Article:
independent

Wednesday 17 September 2014

Parents start campaign for all-Irish school

BILL BROWNE

Published 12/07/2014 | 12:00

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FEARS of a looming crisis over school places in Ballincollig have prompted parents to start a campaign for a new all-Irish secondary school in the town.

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A committee of parents from Gaelscoil Uí Riordáin primary school has lodged a formal application with the Department of Education for a new 800-place gaelcholasite to cater for increased demand for second level all-Irish places.

A recent public meeting was told Gaelscoil Uí Riordáin, one of the largest gaelscoileanna in the country, would break the 600 pupil barrier next September.

The meeting, attended by some 200 parents, was also told the boards of management of Choláiste Choilm and Gaelcholáiste Choilm had adopted a new admissions policy before last Easter.

This new policy meant that for the first time, pupils graduating from Gaelscoil Uí Ríordáin this year would not guaranteed a place in Gaelcholáiste Choilm's tAonad.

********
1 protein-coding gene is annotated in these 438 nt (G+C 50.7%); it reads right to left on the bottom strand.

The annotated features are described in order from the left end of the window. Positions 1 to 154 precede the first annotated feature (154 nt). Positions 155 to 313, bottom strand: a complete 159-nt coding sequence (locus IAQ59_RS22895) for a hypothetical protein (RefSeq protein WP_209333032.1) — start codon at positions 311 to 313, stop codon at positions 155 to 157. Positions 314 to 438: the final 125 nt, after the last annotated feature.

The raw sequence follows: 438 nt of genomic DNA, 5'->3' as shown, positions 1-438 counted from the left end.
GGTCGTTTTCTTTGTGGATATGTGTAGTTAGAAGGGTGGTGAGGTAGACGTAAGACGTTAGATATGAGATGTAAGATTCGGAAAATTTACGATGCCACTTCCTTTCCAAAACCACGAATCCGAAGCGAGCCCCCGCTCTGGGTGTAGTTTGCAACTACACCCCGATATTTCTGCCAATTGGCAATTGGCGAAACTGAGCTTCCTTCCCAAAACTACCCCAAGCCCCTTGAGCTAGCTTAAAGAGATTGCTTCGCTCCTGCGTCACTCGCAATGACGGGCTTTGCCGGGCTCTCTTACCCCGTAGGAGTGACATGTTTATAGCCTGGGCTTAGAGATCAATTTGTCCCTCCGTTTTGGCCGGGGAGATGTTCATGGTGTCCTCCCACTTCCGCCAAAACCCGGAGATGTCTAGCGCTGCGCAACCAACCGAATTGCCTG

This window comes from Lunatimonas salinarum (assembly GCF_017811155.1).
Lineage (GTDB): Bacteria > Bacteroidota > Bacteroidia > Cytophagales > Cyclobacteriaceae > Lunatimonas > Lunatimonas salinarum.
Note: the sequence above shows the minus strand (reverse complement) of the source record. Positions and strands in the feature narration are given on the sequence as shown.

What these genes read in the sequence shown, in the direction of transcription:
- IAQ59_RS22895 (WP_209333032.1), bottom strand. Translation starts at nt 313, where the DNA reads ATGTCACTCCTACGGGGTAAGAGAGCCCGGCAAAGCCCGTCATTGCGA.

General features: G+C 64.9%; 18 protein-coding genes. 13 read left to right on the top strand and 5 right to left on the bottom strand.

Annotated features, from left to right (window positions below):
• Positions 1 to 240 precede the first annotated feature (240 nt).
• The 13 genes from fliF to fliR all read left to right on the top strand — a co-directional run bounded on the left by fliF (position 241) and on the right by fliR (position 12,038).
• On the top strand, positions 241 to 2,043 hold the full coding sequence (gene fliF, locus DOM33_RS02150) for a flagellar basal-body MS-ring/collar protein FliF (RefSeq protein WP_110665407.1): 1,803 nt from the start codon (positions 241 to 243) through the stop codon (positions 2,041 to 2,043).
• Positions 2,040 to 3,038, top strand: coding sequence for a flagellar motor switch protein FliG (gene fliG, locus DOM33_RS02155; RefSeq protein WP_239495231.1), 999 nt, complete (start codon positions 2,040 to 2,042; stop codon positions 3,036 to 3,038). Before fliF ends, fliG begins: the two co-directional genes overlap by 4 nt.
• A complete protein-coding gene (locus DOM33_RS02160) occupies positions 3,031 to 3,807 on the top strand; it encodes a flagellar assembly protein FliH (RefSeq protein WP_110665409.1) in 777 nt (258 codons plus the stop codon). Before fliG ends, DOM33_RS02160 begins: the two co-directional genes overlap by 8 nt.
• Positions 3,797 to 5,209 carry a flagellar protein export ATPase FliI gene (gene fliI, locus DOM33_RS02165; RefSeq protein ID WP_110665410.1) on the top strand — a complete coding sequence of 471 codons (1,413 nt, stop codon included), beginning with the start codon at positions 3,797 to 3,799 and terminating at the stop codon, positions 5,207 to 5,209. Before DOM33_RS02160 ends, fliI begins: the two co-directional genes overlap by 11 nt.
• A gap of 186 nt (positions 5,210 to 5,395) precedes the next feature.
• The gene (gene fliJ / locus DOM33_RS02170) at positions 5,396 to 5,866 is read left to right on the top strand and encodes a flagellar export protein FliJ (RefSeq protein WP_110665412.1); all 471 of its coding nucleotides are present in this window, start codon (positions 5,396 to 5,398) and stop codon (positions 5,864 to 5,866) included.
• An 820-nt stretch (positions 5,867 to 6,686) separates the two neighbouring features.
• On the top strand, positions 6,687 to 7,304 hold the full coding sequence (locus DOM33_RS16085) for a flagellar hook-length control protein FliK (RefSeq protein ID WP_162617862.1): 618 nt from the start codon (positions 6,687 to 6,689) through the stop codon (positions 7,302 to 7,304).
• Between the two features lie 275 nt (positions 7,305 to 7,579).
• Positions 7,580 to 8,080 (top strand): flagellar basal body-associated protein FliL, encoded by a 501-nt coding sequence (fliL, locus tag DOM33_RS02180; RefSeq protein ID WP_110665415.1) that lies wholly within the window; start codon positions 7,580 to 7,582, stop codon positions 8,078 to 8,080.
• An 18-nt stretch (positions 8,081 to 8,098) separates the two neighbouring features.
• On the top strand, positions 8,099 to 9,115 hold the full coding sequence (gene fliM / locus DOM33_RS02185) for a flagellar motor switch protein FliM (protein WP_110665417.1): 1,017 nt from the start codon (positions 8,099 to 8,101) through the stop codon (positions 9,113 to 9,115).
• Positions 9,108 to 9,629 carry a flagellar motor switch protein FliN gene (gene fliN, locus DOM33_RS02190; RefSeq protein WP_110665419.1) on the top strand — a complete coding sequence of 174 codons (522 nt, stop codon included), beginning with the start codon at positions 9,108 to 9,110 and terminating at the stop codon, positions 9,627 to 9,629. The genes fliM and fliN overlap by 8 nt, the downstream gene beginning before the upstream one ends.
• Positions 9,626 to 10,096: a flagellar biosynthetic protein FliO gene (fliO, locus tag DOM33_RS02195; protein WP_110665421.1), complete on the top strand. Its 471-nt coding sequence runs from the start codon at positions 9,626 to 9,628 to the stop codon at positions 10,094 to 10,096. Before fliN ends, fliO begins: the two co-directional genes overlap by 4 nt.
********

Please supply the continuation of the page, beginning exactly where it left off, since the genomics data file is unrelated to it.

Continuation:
Parents head that if 80% of the students attending gaelscoileanna in the area wish to continue their second level education through Irish this year, there will be a shortfall of 29 second level places.

They were also told that if nothing is done to address the issue, the situation will reach crisis point by 2020 - when today's junior infants are graduating - with a shortfall of up to 90 places predicted.

Committee members this week met separately with TDs Aine Collins and Michael Moynihan to seek support for their campaign.

A spokesperson described the meeting as "constructive".

"Both TDs acknowledged the need for a new secondary school and agreed to look into the situation. They said they would write to the Department of Education and the Cork Education and Training Board," said the spokesperson.

"The two TDs also said they would closely monitor the progress of the planning application."

Gaelscoil Uí Riordáin principal, Gabriel Ó Cathasaigh, said the number of people that attended the public meeting highlighted the level of concern amongst parents.

"This campaign is coming from the parents and we are confident the department will look favourably on the application," he said.

Meanwhile, the Cork Education and Training Board confirmed it does not have plans to extend an tAonad.

Corkman

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